Please pause for 2 minutes and read this:

 1. Let’s say it’s 7.25pm and you’re going home (alone of course) after an unusually hard day on the job.
 2. You’re really tired, upset and frustrated.
 3 Suddenly you start experiencing severe pain in your chest that starts to drag out into your arm and up in to your jaw. You are only about five km from the hospital nearest your home.
 4. Unfortunately you don’t know if you’ll be able to make it that far.
 5. You have been trained in CPR, but the guy who taught the course did not tell you how to perform it on yourself.
 6. HOW TO SURVIVE A HEART ATTACK WHEN ALONE? Since many people are alone when they suffer a heart attack without help, the person whose heart is beating improperly and who begins to feel faint, has only about 10 seconds left before losing consciousness.
 7. However, these victims can help themselves by coughing repeatedly and very vigorously. A deep breath should be taken before each cough, and the cough must be deep and prolonged, as when producing sputum from deep inside the chest. A breath and a cough must be repeated about every two seconds without let-up until help arrives, or until the heart is felt to be beating normally again.
 8. Deep breaths get oxygen into the lungs and coughing movements squeeze the heart and keep the blood circulating. The squeezing pressure on the heart also helps it regain normal rhythm. In this way, heart attack victims can get to a hospital.
 9. Tell as many other people as possible about this. It could save their lives!!
 10. A cardiologist says If everyone who gets this mail kindly sends it to 10 people, you can bet that we’ll save at least one life.
 11. Rather than sending jokes, please... contribute by forwarding this mail which can save a person’s life.
 12. If this message comes around you... more than once… please don’t get irritated... You should instead, be happy that you have many friends who care about you & keeps reminding you how to deal with a Heart attack.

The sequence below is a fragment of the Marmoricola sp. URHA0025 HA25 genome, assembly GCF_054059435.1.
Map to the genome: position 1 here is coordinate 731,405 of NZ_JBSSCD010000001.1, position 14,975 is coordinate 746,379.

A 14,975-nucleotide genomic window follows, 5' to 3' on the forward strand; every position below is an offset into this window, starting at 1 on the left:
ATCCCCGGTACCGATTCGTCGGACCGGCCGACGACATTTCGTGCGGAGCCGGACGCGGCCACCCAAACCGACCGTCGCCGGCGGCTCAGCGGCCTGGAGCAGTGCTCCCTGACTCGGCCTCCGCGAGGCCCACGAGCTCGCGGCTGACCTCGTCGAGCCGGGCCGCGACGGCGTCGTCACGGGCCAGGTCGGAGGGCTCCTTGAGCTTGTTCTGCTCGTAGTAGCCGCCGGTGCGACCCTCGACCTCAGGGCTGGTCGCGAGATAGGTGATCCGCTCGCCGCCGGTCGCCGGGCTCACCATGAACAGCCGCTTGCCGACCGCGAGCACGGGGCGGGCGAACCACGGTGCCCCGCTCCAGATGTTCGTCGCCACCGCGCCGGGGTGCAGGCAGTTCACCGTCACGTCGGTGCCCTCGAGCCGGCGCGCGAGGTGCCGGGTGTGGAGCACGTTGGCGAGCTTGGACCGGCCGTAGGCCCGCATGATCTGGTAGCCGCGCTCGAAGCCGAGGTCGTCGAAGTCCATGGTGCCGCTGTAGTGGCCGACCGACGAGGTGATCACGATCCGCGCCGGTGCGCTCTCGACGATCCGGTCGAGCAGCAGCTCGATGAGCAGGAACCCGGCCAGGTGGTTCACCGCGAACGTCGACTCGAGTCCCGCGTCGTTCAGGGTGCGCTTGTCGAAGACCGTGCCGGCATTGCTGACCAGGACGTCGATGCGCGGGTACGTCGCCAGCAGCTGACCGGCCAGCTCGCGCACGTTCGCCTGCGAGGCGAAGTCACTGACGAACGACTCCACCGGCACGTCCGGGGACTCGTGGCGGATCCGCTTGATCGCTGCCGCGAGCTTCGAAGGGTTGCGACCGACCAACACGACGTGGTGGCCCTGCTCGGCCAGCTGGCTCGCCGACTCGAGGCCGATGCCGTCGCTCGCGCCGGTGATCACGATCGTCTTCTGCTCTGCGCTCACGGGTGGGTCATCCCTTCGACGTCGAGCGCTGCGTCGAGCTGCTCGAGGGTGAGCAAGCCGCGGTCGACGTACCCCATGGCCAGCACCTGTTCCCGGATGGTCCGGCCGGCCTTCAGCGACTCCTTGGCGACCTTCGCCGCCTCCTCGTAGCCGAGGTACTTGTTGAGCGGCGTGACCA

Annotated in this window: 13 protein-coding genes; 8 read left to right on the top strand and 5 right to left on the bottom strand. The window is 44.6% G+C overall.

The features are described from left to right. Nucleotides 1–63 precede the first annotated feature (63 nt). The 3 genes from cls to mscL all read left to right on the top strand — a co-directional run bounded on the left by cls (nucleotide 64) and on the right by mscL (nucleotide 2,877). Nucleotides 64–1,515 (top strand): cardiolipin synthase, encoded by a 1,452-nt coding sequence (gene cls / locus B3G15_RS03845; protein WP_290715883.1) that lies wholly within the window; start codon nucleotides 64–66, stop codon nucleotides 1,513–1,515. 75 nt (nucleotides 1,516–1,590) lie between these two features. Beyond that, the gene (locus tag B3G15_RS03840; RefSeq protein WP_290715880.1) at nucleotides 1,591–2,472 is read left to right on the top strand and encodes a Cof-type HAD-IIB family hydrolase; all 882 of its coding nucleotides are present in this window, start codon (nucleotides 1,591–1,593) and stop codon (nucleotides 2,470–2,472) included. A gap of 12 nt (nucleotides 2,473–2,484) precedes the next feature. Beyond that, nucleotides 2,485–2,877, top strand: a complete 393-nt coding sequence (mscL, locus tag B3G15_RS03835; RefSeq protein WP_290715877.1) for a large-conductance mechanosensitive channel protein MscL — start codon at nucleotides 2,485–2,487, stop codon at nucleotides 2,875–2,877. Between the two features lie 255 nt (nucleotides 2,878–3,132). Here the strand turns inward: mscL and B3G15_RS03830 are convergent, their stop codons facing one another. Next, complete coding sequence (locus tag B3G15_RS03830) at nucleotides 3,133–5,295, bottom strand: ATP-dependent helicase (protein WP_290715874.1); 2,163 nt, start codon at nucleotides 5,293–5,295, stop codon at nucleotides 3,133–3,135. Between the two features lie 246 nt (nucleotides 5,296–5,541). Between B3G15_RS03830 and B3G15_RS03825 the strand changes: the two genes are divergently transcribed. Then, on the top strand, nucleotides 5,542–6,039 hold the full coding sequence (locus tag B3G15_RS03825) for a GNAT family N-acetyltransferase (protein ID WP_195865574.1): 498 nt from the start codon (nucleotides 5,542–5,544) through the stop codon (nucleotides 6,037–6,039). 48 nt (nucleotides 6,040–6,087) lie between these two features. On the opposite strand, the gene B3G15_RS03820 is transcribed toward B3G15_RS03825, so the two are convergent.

What to Look for in a Good Cow, by Barbra Schulte

Perhaps you are an amateur or a non-pro who did not grow up around cattle … and now you still don’t have many opportunities to be around them or work them. You’re not alone.

Maybe one of the few times you do get to experience cattle happens during a show run. That’s very challenging and less than ideal on the job training!

As you already know, there are a lot of moving pieces and parts to this whole idea of becoming proficient working a cow. The most efficient learning approach I know is to break those pieces down into bite size chunks and tackle them one at a time.

The purpose of this article is to address a very important part of the cow puzzle … how to tell “good” cow behavior from “bad” cow behavior.

When you scroll down, you'll see a list of desirable and undesirable cow behaviors. These cow characteristics are noted in the context of herdwork with a group of cattle. Enjoy!


Desirable Cow Characteristics and Behaviors

by Barb

1 - Interested in the horse and moves away from the horse easily

The cow sees the horse, pauses, looks and then walks on at an even gait. The more the cow looks back to “check out” the horse, typically the better the cow.

Avoid: A cow that moves quickly away from a horse and pushes aggressively through the herd. Also avoid a cow that allows a horse to get close to him without moving.

2 - Appears “soft” in his body language

The cow appears relaxed and not “bothered” by the activity around him.

Avoid: A cow that is super alert, tight muscled, ears back, tail swishing and/or easily agitated by horses, people, movements or noises around him.

3 - Keeps head and neck level everywhere he travels

The cow keeps an even top line when he moves around.

Avoid: A cow that is high headed or extremely low headed.

4 - Travels everywhere at an even pace.

The cow moves at a steady gait.

Avoid: A cow that darts anywhere or moves sporadically.

5 - Is comfortable at the front of the body of the herd as a horse works in front of him.